AFAIK its a theory that some medical researchers have proposed, but no proof yet. It does make sense. If the virus that causes Johhnes functions like this it sure would explain the loose association thats been found between Johnnes and Chrones.
     
  14. Sondra

    Sondra New Member

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    Read a research on 3 chrones patients in CA those three had in common grocery store milk not raw milk or goat milk which I thought was interesting
     
  15. The whole idea that Johnes and Chrones are some how together just gets me. Since, with Johnes there has to be a introdution of the virus into the animal. With Chrones, there has to be introduction but also it can be genetic. With Johnes, it affects most of the time the Middle 1/3 colon. With Chrones, it can only affect the lower colon.

    There are alot of things that are alike with each other. But, Cornell years ago did the same surgery on cattle with Johnes as they do with people. The cattle came out of the visal signs of johnes for just about a month. Then they went right back to loosing weight and having the watery stools. So, for a little time they thought they had something, but like most research it was heaven for a minute.

    One of the big things that people dont think about with Johnes is that it can live in organic matter. IE...wood, dirt, shavings, ect... So, its hard to get anything clean once there has been a shedding animal in that area. That is why most dairies that want to get to that <5% rate will birth in a different barn and then raise all young stock away from the mature animals. They are finding also, that people can carry the virus on clothes and hands. So, that is one reason that the pork industry has youngest to oldest feeding order. Once you leave the farrowing house you can not go back in till you have shower and changed all clothes.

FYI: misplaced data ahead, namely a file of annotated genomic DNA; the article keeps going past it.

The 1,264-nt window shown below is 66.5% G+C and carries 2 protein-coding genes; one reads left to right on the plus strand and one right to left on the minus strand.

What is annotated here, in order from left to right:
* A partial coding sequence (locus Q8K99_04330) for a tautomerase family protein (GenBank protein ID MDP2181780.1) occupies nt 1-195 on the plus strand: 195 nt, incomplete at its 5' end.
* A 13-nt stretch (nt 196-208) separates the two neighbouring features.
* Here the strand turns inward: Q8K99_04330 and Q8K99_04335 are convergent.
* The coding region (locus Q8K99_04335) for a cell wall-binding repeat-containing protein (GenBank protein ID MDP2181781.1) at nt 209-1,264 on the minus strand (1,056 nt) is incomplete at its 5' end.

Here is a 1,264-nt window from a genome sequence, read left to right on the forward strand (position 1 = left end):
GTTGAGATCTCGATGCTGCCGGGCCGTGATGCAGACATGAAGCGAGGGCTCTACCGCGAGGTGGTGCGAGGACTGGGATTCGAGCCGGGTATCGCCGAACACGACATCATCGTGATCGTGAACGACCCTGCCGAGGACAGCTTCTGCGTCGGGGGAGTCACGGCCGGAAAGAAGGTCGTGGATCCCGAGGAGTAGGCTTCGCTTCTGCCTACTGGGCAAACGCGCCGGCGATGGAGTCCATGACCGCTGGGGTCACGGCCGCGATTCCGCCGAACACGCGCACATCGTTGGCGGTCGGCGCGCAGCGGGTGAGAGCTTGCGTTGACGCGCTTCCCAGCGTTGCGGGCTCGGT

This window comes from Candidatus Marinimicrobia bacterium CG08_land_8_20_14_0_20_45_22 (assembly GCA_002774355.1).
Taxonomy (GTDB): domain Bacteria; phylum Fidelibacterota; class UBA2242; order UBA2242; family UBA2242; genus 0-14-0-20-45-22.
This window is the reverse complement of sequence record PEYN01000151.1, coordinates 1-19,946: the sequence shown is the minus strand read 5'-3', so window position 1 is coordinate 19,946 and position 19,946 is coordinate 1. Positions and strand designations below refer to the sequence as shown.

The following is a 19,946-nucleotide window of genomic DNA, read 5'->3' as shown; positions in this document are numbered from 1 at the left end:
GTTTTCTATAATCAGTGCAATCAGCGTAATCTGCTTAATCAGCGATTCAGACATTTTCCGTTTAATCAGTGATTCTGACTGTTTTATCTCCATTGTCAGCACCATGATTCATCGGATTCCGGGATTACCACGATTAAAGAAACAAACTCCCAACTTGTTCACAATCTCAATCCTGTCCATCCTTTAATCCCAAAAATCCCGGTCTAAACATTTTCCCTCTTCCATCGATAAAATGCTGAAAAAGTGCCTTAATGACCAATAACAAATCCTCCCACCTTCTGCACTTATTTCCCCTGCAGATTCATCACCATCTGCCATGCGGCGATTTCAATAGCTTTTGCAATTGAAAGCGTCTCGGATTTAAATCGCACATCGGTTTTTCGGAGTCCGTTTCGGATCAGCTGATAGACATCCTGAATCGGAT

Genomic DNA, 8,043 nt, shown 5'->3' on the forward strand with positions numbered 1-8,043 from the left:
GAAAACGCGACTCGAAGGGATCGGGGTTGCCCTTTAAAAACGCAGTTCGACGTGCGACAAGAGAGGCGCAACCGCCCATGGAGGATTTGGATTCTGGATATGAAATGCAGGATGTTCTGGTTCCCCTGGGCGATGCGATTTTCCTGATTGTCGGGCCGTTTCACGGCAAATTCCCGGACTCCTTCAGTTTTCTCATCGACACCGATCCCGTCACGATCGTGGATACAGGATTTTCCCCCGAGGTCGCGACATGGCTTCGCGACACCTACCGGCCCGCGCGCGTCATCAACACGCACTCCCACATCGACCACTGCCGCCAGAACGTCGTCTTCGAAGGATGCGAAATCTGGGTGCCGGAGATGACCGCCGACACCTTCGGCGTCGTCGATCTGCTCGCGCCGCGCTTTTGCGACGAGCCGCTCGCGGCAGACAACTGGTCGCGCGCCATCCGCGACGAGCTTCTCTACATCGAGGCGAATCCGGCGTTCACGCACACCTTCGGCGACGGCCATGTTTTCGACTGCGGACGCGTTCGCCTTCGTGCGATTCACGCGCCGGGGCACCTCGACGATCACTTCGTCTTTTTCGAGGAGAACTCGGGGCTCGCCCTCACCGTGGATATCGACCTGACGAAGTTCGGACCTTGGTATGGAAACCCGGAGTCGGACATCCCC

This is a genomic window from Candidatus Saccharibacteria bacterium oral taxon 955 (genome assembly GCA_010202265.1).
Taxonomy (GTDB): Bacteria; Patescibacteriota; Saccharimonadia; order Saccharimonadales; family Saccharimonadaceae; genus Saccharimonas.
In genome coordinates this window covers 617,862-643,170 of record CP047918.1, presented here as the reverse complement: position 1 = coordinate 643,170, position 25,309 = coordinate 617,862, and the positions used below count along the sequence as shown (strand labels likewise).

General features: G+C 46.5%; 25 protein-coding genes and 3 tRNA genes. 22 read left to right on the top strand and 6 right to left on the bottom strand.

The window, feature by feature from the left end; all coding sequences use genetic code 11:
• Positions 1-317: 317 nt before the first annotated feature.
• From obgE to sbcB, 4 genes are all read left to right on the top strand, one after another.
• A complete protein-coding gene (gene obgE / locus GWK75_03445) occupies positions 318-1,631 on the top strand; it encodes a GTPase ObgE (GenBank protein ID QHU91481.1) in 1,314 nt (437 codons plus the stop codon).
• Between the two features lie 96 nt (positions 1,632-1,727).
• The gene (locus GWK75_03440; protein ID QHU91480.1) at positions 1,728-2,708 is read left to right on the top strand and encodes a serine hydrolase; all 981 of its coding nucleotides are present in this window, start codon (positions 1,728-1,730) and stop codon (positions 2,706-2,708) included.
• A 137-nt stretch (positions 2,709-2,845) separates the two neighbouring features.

Ken in MO
     
  16. Kaye White

    Kaye White Guest

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    I don't use theories, I use research and facts. Theories abound in the medical field and most don't have much credence. Theory says...goats will eat anything.?? HA! Breeders know that's false.
    Kaye
     
  17. mill-valley

    mill-valley New Member

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    So testing an animal under 18 mo. is not accurate? That is making me sick to my stomach thinking I culled one of the nicest does I ever had because she tested (blood) borderline positive as a yearling...she would have been about 15 months.
     
  18. NubianSoaps.com

    NubianSoaps.com New Member

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    Someone else in your state did something similar. Bad information has a way of staying around much longer than good info. It's easy to think tests should be positive or negative that everything is in absolutes. But without knowing how to read the tests or why you are running the tests they can be meaningless. Vicki